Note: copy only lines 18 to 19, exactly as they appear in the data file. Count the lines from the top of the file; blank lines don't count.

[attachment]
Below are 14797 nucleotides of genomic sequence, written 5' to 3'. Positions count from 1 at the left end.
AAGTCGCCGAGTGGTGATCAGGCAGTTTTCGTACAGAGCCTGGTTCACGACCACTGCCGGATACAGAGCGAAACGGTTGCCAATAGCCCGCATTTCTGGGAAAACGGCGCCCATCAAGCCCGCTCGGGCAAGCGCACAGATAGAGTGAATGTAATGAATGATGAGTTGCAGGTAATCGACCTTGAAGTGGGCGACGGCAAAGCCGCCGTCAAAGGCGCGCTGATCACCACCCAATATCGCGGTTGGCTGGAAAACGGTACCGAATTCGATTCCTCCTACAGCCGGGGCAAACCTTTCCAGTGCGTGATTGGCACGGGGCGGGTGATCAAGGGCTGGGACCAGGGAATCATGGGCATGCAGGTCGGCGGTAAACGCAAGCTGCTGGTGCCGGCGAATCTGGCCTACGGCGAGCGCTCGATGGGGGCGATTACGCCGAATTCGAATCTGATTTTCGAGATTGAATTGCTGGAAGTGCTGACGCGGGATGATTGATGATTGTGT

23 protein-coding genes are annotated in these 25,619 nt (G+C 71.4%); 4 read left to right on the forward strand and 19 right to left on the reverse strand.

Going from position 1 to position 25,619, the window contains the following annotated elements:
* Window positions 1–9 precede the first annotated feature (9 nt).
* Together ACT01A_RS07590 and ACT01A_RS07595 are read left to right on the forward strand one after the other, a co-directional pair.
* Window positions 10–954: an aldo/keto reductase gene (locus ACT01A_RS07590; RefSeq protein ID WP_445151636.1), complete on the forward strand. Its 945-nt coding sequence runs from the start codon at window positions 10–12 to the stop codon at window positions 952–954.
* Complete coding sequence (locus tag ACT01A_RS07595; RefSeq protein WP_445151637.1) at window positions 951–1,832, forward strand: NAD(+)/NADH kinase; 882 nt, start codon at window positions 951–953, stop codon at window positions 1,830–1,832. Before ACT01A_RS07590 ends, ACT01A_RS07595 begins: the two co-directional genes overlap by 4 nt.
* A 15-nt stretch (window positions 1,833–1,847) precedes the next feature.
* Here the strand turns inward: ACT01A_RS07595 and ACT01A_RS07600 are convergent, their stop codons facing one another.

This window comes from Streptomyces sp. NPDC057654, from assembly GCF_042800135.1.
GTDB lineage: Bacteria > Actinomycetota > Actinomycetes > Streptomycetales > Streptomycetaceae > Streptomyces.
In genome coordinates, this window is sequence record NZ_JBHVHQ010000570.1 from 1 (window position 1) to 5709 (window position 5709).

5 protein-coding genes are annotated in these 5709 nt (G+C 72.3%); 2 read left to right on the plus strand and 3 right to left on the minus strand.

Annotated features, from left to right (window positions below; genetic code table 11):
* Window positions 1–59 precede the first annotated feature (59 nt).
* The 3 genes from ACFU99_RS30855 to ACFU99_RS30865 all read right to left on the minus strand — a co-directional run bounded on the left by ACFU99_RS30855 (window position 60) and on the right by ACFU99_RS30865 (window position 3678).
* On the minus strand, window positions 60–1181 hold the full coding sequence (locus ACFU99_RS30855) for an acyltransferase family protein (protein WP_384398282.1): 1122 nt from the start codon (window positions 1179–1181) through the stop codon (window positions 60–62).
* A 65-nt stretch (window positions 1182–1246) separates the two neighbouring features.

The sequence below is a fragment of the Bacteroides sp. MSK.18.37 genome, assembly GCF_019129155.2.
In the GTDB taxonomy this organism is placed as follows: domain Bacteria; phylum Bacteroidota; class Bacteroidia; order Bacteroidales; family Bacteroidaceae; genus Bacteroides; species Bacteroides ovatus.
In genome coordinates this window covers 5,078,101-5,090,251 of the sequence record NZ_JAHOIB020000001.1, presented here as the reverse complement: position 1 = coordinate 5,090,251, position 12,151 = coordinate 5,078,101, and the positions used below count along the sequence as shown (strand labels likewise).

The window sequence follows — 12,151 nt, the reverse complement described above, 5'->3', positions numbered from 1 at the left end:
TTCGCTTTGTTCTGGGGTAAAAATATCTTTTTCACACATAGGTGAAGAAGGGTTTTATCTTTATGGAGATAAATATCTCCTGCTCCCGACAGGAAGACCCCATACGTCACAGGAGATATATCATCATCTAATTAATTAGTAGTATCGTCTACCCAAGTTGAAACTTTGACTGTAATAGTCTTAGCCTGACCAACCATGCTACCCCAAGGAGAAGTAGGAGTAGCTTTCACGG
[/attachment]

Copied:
* On the minus strand, window positions 60–1181 hold the full coding sequence (locus ACFU99_RS30855) for an acyltransferase family protein (protein WP_384398282.1): 1122 nt from the start codon (window positions 1179–1181) through the stop codon (window positions 60–62).
* A 65-nt stretch (window positions 1182–1246) separates the two neighbouring features.